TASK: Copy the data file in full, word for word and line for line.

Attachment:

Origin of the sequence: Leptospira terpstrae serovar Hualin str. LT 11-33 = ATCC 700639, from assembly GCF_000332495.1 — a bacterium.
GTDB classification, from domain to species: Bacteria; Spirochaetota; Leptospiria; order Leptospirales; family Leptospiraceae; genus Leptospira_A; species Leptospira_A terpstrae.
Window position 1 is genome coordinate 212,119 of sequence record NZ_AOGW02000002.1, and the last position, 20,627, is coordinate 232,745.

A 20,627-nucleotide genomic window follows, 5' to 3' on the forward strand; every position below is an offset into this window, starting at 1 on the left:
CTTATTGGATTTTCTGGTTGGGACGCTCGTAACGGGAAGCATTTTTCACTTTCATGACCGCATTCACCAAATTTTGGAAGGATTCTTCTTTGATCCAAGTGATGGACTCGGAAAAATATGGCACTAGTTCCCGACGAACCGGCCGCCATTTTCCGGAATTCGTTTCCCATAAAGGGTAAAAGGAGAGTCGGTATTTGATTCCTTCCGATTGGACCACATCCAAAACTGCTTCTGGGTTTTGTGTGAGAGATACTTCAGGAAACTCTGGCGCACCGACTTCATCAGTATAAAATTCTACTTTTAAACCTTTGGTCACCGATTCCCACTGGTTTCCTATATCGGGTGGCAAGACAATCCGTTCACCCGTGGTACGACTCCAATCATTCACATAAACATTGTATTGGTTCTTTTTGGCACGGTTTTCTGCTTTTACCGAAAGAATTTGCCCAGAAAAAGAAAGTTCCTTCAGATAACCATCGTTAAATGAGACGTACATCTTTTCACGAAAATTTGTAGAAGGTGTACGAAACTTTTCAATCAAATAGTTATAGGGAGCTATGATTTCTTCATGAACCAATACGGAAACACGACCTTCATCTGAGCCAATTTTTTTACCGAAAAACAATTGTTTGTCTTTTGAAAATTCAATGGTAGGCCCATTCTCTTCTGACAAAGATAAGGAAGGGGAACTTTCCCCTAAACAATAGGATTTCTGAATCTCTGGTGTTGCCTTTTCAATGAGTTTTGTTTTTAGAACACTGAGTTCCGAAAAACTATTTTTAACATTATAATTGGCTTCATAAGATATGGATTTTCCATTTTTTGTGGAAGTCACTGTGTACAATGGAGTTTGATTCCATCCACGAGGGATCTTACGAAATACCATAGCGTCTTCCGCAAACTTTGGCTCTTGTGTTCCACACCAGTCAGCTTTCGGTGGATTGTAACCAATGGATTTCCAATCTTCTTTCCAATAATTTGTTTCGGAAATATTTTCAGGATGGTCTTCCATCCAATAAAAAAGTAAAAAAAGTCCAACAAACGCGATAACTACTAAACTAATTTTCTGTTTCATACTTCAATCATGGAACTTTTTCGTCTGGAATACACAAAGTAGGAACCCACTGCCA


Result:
Origin of the sequence: Leptospira terpstrae serovar Hualin str. LT 11-33 = ATCC 700639, from assembly GCF_000332495.1 — a bacterium.
GTDB classification, from domain to species: Bacteria; Spirochaetota; Leptospiria; order Leptospirales; family Leptospiraceae; genus Leptospira_A; species Leptospira_A terpstrae.
Window position 1 is genome coordinate 212,119 of sequence record NZ_AOGW02000002.1, and the last position, 20,627, is coordinate 232,745.

A 20,627-nucleotide genomic window follows, 5' to 3' on the forward strand; every position below is an offset into this window, starting at 1 on the left:
CTTATTGGATTTTCTGGTTGGGACGCTCGTAACGGGAAGCATTTTTCACTTTCATGACCGCATTCACCAAATTTTGGAAGGATTCTTCTTTGATCCAAGTGATGGACTCGGAAAAATATGGCACTAGTTCCCGACGAACCGGCCGCCATTTTCCGGAATTCGTTTCCCATAAAGGGTAAAAGGAGAGTCGGTATTTGATTCCTTCCGATTGGACCACATCCAAAACTGCTTCTGGGTTTTGTGTGAGAGATACTTCAGGAAACTCTGGCGCACCGACTTCATCAGTATAAAATTCTACTTTTAAACCTTTGGTCACCGATTCCCACTGGTTTCCTATATCGGGTGGCAAGACAATCCGTTCACCCGTGGTACGACTCCAATCATTCACATAAACATTGTATTGGTTCTTTTTGGCACGGTTTTCTGCTTTTACCGAAAGAATTTGCCCAGAAAAAGAAAGTTCCTTCAGATAACCATCGTTAAATGAGACGTACATCTTTTCACGAAAATTTGTAGAAGGTGTACGAAACTTTTCAATCAAATAGTTATAGGGAGCTATGATTTCTTCATGAACCAATACGGAAACACGACCTTCATCTGAGCCAATTTTTTTACCGAAAAACAATTGTTTGTCTTTTGAAAATTCAATGGTAGGCCCATTCTCTTCTGACAAAGATAAGGAAGGGGAACTTTCCCCTAAACAATAGGATTTCTGAATCTCTGGTGTTGCCTTTTCAATGAGTTTTGTTTTTAGAACACTGAGTTCCGAAAAACTATTTTTAACATTATAATTGGCTTCATAAGATATGGATTTTCCATTTTTTGTGGAAGTCACTGTGTACAATGGAGTTTGATTCCATCCACGAGGGATCTTACGAAATACCATAGCGTCTTCCGCAAACTTTGGCTCTTGTGTTCCACACCAGTCAGCTTTCGGTGGATTGTAACCAATGGATTTCCAATCTTCTTTCCAATAATTTGTTTCGGAAATATTTTCAGGATGGTCTTCCATCCAATAAAAAAGTAAAAAAAGTCCAACAAACGCGATAACTACTAAACTAATTTTCTGTTTCATACTTCAATCATGGAACTTTTTCGTCTGGAATACACAAAGTAGGAACCCACTGCCA